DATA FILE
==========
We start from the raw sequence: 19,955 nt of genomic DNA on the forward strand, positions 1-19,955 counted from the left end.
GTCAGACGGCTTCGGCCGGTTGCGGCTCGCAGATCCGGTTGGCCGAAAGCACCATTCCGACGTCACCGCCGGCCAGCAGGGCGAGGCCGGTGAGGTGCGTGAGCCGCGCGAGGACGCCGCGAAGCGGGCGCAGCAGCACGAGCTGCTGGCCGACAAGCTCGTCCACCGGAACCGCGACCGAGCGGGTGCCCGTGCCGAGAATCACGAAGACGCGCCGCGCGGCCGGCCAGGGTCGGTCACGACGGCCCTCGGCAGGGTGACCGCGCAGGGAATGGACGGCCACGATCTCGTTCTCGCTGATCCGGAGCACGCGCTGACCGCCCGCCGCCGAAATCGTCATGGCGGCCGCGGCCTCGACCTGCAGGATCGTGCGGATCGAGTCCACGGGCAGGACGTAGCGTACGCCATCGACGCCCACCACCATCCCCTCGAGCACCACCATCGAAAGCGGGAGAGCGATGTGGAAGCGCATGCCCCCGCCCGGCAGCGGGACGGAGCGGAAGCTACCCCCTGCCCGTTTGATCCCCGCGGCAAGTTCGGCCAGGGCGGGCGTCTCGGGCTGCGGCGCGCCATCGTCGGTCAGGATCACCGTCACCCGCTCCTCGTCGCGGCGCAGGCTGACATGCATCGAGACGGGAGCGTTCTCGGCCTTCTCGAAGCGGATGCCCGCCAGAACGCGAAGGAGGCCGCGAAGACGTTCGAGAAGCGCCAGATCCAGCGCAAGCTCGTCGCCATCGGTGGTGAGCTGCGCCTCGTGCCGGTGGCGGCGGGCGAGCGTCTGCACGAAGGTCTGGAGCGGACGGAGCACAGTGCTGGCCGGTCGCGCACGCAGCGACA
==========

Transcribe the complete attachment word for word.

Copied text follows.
We start from the raw sequence: 19,955 nt of genomic DNA on the forward strand, positions 1-19,955 counted from the left end.
GTCAGACGGCTTCGGCCGGTTGCGGCTCGCAGATCCGGTTGGCCGAAAGCACCATTCCGACGTCACCGCCGGCCAGCAGGGCGAGGCCGGTGAGGTGCGTGAGCCGCGCGAGGACGCCGCGAAGCGGGCGCAGCAGCACGAGCTGCTGGCCGACAAGCTCGTCCACCGGAACCGCGACCGAGCGGGTGCCCGTGCCGAGAATCACGAAGACGCGCCGCGCGGCCGGCCAGGGTCGGTCACGACGGCCCTCGGCAGGGTGACCGCGCAGGGAATGGACGGCCACGATCTCGTTCTCGCTGATCCGGAGCACGCGCTGACCGCCCGCCGCCGAAATCGTCATGGCGGCCGCGGCCTCGACCTGCAGGATCGTGCGGATCGAGTCCACGGGCAGGACGTAGCGTACGCCATCGACGCCCACCACCATCCCCTCGAGCACCACCATCGAAAGCGGGAGAGCGATGTGGAAGCGCATGCCCCCGCCCGGCAGCGGGACGGAGCGGAAGCTACCCCCTGCCCGTTTGATCCCCGCGGCAAGTTCGGCCAGGGCGGGCGTCTCGGGCTGCGGCGCGCCATCGTCGGTCAGGATCACCGTCACCCGCTCCTCGTCGCGGCGCAGGCTGACATGCATCGAGACGGGAGCGTTCTCGGCCTTCTCGAAGCGGATGCCCGCCAGAACGCGAAGGAGGCCGCGAAGACGTTCGAGAAGCGCCAGATCCAGCGCAAGCTCGTCGCCATCGGTGGTGAGCTGCGCCTCGTGCCGGTGGCGGCGGGCGAGCGTCTGCACGAAGGTCTGGAGCGGACGGAGCACAGTGCTGGCCGGTCGCGCACGCAGCGACA